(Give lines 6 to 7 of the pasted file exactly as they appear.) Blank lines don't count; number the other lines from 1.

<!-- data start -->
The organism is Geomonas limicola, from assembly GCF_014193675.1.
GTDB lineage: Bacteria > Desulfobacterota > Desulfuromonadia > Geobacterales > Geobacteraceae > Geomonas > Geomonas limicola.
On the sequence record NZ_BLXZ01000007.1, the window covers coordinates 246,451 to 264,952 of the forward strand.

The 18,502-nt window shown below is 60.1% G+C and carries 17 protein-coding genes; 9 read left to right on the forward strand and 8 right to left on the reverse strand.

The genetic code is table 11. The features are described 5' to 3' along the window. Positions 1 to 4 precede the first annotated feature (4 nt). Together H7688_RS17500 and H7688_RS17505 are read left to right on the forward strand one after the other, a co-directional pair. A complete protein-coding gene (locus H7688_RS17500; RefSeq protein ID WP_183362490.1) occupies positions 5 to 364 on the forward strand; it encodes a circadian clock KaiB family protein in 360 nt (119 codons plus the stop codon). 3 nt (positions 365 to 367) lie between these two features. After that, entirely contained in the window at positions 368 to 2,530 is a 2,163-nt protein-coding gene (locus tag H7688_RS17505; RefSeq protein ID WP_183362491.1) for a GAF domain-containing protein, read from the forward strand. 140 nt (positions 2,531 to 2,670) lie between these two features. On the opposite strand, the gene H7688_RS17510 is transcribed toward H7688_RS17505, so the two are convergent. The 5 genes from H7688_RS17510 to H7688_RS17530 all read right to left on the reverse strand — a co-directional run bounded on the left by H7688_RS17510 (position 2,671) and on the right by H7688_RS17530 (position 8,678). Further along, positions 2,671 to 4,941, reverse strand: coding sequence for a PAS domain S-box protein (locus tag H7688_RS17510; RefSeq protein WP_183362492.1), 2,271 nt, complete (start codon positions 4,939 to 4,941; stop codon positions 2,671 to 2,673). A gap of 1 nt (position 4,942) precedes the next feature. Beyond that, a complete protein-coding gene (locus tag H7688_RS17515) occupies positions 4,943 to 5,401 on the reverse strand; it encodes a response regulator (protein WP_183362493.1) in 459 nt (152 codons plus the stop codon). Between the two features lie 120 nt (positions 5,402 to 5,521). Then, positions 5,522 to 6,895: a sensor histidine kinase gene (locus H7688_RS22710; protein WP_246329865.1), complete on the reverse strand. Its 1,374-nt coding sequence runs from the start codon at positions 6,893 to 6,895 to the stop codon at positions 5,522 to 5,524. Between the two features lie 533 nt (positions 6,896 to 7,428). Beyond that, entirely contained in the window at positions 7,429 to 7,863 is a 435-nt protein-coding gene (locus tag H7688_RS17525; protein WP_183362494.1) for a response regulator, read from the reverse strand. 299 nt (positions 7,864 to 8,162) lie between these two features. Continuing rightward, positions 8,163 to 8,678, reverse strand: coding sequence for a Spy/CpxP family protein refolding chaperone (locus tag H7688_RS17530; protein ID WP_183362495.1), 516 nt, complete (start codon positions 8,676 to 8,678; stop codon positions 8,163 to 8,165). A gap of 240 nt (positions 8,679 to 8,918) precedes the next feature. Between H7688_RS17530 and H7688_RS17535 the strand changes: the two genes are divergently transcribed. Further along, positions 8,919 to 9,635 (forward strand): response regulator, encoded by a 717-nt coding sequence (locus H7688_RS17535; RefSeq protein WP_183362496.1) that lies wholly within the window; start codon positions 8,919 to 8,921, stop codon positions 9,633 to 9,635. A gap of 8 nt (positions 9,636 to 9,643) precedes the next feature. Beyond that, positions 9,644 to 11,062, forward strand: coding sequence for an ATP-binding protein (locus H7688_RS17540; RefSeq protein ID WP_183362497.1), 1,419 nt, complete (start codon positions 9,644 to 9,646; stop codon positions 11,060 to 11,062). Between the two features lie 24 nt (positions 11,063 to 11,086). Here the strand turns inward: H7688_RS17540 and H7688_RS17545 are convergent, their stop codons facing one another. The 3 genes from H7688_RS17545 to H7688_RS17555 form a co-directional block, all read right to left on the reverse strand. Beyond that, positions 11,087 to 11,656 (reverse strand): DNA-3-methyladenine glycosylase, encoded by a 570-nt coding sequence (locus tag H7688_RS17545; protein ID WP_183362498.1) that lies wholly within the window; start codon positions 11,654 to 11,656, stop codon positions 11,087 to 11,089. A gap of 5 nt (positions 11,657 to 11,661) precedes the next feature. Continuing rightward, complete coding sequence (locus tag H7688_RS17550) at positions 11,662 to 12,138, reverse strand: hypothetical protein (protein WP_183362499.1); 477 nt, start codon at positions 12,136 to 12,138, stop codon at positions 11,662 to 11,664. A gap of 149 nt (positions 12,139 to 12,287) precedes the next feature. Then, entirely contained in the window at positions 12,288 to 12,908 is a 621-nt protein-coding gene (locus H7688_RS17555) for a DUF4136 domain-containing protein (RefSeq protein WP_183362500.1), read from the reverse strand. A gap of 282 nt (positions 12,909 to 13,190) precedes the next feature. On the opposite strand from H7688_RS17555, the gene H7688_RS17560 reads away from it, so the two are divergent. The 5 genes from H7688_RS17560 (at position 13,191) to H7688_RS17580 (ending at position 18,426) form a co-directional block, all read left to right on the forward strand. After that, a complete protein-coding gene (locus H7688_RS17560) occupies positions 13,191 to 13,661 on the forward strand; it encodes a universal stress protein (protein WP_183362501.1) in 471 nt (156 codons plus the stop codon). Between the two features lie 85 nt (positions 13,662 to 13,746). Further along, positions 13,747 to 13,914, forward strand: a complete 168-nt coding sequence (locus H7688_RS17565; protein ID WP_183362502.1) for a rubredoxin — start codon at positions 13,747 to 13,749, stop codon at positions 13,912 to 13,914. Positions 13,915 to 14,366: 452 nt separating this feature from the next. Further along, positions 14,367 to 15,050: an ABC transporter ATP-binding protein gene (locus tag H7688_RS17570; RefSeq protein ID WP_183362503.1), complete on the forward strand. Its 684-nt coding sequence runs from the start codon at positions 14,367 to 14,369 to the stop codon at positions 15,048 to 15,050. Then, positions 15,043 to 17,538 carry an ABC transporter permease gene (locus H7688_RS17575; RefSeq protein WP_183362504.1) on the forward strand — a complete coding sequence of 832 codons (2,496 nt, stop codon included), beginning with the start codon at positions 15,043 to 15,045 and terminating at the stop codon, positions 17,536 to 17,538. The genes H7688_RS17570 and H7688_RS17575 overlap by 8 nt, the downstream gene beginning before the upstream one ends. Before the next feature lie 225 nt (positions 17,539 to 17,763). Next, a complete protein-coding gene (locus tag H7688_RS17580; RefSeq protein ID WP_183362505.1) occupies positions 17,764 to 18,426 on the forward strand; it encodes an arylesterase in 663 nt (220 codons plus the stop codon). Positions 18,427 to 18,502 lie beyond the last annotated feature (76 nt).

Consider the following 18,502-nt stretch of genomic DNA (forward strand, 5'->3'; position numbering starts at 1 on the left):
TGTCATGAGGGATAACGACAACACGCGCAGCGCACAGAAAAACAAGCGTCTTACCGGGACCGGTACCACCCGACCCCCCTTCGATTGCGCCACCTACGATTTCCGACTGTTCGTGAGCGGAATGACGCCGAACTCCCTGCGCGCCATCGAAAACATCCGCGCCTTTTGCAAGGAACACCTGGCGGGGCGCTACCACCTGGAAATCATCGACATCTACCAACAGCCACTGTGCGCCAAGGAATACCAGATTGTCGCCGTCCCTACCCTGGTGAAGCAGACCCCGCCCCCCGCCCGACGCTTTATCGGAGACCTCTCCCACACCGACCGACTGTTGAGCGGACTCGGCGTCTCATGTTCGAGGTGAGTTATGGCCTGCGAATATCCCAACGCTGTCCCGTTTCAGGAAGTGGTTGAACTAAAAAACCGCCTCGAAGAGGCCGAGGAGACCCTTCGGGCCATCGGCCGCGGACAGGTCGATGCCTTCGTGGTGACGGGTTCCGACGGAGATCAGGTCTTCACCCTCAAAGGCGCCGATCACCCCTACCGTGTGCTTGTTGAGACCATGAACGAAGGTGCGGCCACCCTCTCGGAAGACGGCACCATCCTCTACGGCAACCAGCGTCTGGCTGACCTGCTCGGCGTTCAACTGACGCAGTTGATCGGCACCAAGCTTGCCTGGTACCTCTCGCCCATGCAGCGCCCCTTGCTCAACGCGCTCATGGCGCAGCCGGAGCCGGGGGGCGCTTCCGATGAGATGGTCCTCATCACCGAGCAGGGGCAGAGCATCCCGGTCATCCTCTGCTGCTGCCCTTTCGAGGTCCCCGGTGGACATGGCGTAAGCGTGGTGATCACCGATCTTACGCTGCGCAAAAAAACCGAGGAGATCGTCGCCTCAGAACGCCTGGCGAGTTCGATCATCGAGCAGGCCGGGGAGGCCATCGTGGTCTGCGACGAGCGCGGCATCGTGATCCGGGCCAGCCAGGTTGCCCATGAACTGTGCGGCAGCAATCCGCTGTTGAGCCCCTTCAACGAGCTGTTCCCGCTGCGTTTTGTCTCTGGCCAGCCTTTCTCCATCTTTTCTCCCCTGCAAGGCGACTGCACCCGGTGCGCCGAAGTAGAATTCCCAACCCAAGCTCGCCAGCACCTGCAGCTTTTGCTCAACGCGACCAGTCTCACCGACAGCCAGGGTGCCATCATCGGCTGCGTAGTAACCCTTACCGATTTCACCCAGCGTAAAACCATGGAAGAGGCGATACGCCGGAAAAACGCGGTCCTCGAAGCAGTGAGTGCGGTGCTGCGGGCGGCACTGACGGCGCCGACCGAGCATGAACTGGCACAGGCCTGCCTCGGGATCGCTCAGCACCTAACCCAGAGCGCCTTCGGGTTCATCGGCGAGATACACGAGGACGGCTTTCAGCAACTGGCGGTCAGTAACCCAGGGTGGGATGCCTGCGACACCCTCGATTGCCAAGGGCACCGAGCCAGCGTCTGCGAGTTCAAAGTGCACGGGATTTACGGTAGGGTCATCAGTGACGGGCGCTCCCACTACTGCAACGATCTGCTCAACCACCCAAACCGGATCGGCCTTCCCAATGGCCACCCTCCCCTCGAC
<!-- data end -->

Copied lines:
Consider the following 18,502-nt stretch of genomic DNA (forward strand, 5'->3'; position numbering starts at 1 on the left):
TGTCATGAGGGATAACGACAACACGCGCAGCGCACAGAAAAACAAGCGTCTTACCGGGACCGGTACCACCCGACCCCCCTTCGATTGCGCCACCTACGATTTCCGACTGTTCGTGAGCGGAATGACGCCGAACTCCCTGCGCGCCATCGAAAACATCCGCGCCTTTTGCAAGGAACACCTGGCGGGGCGCTACCACCTGGAAATCATCGACATCTACCAACAGCCACTGTGCGCCAAGGAATACCAGATTGTCGCCGTCCCTACCCTGGTGAAGCAGACCCCGCCCCCCGCCCGACGCTTTATCGGAGACCTCTCCCACACCGACCGACTGTTGAGCGGACTCGGCGTCTCATGTTCGAGGTGAGTTATGGCCTGCGAATATCCCAACGCTGTCCCGTTTCAGGAAGTGGTTGAACTAAAAAACCGCCTCGAAGAGGCCGAGGAGACCCTTCGGGCCATCGGCCGCGGACAGGTCGATGCCTTCGTGGTGACGGGTTCCGACGGAGATCAGGTCTTCACCCTCAAAGGCGCCGATCACCCCTACCGTGTGCTTGTTGAGACCATGAACGAAGGTGCGGCCACCCTCTCGGAAGACGGCACCATCCTCTACGGCAACCAGCGTCTGGCTGACCTGCTCGGCGTTCAACTGACGCAGTTGATCGGCACCAAGCTTGCCTGGTACCTCTCGCCCATGCAGCGCCCCTTGCTCAACGCGCTCATGGCGCAGCCGGAGCCGGGGGGCGCTTCCGATGAGATGGTCCTCATCACCGAGCAGGGGCAGAGCATCCCGGTCATCCTCTGCTGCTGCCCTTTCGAGGTCCCCGGTGGACATGGCGTAAGCGTGGTGATCACCGATCTTACGCTGCGCAAAAAAACCGAGGAGATCGTCGCCTCAGAACGCCTGGCGAGTTCGATCATCGAGCAGGCCGGGGAGGCCATCGTGGTCTGCGACGAGCGCGGCATCGTGATCCGGGCCAGCCAGGTTGCCCATGAACTGTGCGGCAGCAATCCGCTGTTGAGCCCCTTCAACGAGCTGTTCCCGCTGCGTTTTGTCTCTGGCCAGCCTTTCTCCATCTTTTCTCCCCTGCAAGGCGACTGCACCCGGTGCGCCGAAGTAGAATTCCCAACCCAAGCTCGCCAGCACCTGCAGCTTTTGCTCAACGCGACCAGTCTCACCGACAGCCAGGGTGCCATCATCGGCTGCGTAGTAACCCTTACCGATTTCACCCAGCGTAAAACCATGGAAGAGGCGATACGCCGGAAAAACGCGGTCCTCGAAGCAGTGAGTGCGGTGCTGCGGGCGGCACTGACGGCGCCGACCGAGCATGAACTGGCACAGGCCTGCCTCGGGATCGCTCAGCACCTAACCCAGAGCGCCTTCGGGTTCATCGGCGAGATACACGAGGACGGCTTTCAGCAACTGGCGGTCAGTAACCCAGGGTGGGATGCCTGCGACACCCTCGATTGCCAAGGGCACCGAGCCAGCGTCTGCGAGTTCAAAGTGCACGGGATTTACGGTAGGGTCATCAGTGACGGGCGCTCCCACTACTGCAACGATCTGCTCAACCACCCAAACCGGATCGGCCTTCCCAATGGCCACCCTCCCCTCGAC